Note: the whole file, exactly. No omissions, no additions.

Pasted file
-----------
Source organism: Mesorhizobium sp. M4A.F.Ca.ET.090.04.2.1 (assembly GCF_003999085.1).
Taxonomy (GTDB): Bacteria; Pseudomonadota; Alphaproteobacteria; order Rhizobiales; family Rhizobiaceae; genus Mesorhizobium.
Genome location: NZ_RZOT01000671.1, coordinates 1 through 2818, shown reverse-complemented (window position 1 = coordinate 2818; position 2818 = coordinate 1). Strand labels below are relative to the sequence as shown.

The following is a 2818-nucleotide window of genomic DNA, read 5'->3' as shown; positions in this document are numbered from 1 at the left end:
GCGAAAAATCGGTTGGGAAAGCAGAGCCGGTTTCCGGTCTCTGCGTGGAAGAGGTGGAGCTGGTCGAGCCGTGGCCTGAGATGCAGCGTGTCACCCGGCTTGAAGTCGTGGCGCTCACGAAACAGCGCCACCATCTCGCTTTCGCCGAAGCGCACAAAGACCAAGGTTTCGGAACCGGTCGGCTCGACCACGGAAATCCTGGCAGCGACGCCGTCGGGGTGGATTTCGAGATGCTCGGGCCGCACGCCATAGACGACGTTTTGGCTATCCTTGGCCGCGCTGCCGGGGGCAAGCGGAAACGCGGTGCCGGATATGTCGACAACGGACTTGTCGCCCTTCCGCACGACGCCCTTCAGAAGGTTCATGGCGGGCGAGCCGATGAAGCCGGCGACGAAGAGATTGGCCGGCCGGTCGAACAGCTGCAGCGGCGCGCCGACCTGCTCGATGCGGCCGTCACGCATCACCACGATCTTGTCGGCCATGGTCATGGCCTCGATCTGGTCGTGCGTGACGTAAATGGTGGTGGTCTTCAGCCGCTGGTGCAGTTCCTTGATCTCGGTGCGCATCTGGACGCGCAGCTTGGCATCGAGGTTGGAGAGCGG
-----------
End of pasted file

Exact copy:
Source organism: Mesorhizobium sp. M4A.F.Ca.ET.090.04.2.1 (assembly GCF_003999085.1).
Taxonomy (GTDB): Bacteria; Pseudomonadota; Alphaproteobacteria; order Rhizobiales; family Rhizobiaceae; genus Mesorhizobium.
Genome location: NZ_RZOT01000671.1, coordinates 1 through 2818, shown reverse-complemented (window position 1 = coordinate 2818; position 2818 = coordinate 1). Strand labels below are relative to the sequence as shown.

The following is a 2818-nucleotide window of genomic DNA, read 5'->3' as shown; positions in this document are numbered from 1 at the left end:
GCGAAAAATCGGTTGGGAAAGCAGAGCCGGTTTCCGGTCTCTGCGTGGAAGAGGTGGAGCTGGTCGAGCCGTGGCCTGAGATGCAGCGTGTCACCCGGCTTGAAGTCGTGGCGCTCACGAAACAGCGCCACCATCTCGCTTTCGCCGAAGCGCACAAAGACCAAGGTTTCGGAACCGGTCGGCTCGACCACGGAAATCCTGGCAGCGACGCCGTCGGGGTGGATTTCGAGATGCTCGGGCCGCACGCCATAGACGACGTTTTGGCTATCCTTGGCCGCGCTGCCGGGGGCAAGCGGAAACGCGGTGCCGGATATGTCGACAACGGACTTGTCGCCCTTCCGCACGACGCCCTTCAGAAGGTTCATGGCGGGCGAGCCGATGAAGCCGGCGACGAAGAGATTGGCCGGCCGGTCGAACAGCTGCAGCGGCGCGCCGACCTGCTCGATGCGGCCGTCACGCATCACCACGATCTTGTCGGCCATGGTCATGGCCTCGATCTGGTCGTGCGTGACGTAAATGGTGGTGGTCTTCAGCCGCTGGTGCAGTTCCTTGATCTCGGTGCGCATCTGGACGCGCAGCTTGGCATCGAGGTTGGAGAGCGG